“Representation Without Taxation” And The Drilling Moratorium

As we posted last week, an amendment offered by Rep. Bill Cassidy which would have done away with the Obama administration’s illegal (according to federal courts at the district and circuit levels) moratorium on deepwater drilling was beaten in the House Natural Resources Committee on Thursday by a 26-22 vote. (Click here for the tally sheet of the committee vote.)

And as we posted last week the vote on that amendment was decided by “no” votes by five “non-voting delegates” from Puerto Rico, Guam, the Northern Mariana Islands, America Samoa and the Virgin Islands.

The five, all Democrats, are not allowed to vote on the House floor, though in committee their votes are binding. They can also vote on amendments on the House floor thanks to an innovation courtesy of House Speaker Nancy Pelosi. It’s also no surprise that the five populate the House Natural Resources Committee, as a subcommittee of that group handles the nation’s oceans policy.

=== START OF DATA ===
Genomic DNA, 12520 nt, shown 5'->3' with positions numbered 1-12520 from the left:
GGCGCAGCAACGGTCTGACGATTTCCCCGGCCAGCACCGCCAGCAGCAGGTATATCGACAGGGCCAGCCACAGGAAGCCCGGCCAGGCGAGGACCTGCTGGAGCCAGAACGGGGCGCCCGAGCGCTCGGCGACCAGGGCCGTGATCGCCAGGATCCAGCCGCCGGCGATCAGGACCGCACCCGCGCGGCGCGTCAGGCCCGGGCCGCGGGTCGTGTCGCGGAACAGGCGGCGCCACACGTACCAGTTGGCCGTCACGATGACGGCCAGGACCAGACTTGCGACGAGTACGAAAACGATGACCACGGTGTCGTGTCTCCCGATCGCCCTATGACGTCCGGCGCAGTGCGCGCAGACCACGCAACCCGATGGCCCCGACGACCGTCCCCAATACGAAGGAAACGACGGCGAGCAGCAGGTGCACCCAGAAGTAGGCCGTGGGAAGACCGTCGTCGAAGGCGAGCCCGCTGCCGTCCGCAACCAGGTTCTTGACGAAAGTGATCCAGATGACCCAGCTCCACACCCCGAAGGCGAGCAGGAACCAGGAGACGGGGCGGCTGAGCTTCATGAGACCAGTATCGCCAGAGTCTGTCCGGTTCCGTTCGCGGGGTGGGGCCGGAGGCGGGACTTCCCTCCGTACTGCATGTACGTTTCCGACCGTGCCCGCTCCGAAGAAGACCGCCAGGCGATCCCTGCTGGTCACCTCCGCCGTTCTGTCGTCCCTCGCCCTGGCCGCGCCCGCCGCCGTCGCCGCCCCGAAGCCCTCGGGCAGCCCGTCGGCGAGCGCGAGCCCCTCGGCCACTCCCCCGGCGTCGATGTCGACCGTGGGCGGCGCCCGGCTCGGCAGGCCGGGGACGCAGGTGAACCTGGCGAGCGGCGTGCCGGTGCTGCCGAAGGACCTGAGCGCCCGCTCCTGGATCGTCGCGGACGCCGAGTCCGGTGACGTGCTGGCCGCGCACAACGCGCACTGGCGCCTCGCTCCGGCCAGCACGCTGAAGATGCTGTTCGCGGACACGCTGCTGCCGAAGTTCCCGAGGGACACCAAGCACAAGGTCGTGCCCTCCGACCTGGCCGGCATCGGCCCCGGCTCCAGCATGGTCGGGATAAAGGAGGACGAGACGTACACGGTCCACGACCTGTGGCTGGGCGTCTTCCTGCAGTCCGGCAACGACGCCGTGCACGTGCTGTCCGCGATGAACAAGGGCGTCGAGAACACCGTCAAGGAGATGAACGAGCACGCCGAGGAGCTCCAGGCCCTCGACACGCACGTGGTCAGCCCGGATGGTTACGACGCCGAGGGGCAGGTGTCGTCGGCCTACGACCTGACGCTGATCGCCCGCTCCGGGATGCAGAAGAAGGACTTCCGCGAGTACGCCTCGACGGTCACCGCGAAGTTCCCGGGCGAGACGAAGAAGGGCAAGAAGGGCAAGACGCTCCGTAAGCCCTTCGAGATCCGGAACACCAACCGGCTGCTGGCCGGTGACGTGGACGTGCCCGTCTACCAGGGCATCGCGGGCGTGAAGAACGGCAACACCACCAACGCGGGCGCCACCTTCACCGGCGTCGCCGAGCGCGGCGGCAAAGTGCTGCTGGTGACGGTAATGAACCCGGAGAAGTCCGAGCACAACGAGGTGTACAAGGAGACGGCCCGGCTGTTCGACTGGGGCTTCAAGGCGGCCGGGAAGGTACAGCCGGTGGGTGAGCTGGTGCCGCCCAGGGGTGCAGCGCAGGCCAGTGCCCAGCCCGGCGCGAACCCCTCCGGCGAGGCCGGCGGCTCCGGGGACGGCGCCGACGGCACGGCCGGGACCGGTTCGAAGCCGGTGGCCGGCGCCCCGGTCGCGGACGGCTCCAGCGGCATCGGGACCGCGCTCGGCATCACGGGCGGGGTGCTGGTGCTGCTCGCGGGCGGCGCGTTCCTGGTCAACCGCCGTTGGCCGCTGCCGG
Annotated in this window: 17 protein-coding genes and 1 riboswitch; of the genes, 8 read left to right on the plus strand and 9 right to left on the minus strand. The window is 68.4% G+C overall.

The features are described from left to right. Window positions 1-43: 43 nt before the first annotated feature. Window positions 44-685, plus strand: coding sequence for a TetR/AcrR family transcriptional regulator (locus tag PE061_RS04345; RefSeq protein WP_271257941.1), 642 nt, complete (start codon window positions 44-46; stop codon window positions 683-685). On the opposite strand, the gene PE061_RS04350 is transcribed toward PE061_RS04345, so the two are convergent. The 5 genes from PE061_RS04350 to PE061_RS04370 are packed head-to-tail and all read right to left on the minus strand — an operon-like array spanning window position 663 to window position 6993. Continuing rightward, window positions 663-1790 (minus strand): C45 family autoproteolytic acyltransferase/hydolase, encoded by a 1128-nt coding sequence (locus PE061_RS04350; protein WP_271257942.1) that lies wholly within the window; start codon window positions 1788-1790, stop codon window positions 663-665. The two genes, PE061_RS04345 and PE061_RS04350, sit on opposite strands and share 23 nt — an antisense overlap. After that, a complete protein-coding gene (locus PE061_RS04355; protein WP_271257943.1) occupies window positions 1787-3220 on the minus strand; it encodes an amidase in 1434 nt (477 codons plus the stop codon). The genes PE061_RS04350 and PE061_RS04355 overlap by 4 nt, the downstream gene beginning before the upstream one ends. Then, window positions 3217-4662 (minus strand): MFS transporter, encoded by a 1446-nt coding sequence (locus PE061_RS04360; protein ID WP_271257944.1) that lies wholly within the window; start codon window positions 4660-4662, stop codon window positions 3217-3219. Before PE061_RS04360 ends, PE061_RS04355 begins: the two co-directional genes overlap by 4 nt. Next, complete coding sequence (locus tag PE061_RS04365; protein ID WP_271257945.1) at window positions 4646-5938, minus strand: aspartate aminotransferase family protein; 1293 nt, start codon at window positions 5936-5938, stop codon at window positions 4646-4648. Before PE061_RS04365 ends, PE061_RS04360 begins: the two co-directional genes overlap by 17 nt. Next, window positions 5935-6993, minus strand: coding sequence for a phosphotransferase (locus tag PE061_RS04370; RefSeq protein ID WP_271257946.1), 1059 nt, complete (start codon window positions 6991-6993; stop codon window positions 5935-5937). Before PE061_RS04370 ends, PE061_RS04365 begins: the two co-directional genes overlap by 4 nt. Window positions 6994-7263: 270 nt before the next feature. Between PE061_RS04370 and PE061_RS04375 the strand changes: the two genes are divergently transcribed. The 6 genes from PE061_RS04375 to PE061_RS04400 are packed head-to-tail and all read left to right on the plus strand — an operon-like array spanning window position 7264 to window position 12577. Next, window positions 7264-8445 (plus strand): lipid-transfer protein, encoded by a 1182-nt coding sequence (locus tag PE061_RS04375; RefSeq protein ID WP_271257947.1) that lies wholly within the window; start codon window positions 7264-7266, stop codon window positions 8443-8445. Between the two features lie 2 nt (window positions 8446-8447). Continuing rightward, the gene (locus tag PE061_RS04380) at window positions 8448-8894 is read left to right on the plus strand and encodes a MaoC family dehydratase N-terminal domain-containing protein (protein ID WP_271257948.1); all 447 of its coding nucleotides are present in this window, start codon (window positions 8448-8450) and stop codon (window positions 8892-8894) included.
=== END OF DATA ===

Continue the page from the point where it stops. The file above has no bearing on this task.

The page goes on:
The jurisdictions represented by those delegates pay no taxes to the federal government. Thanks to their votes on the moratorium Thursday, many Louisianians will be paying far less in taxes over the next six months and beyond.

Connie Hair at Human Events, in a piece today on the topic, recounts a conversation with Cassidy in which the Congressman notes that the “non-voting delegates” voting against his amendment were only part of the problem – the bulk of the votes against the amendment came from representatives of non-energy producing states who live under the assumption that energy grows on trees.

Cassidy said there’s a great sense of relief that no new oil is currently leaking into the Gulf but there’s a sense of impending doom in Louisiana over the drilling moratorium.

“There’s just a sense here that Obama hates Louisiana,” Cassidy said.  “This moratorium is not hurting Tony Hayward or BP.  They’re just going to move their rigs to Libya and start drilling there.  The people it is hurting are families.  Imagine the typical middle class family if you interrupt their income for six months what that would do to their finances.  This is a people moratorium.”

“There is an ideological bias in this Congress starting at the top against domestic energy production unless it is the ephemeral promise of windmills and solar panels,” Cassidy said.  “If it were not for the representatives of the territories, she would have stacked it with someone else.  There are only three Democrats on that committee who represent areas that produce energy:  the Chairman [Nick Rahall (W.V.)], Jim Costa (Calif.) and Dan Boren (Okla.).  Those are the three that voted for my amendment to end the moratorium.”



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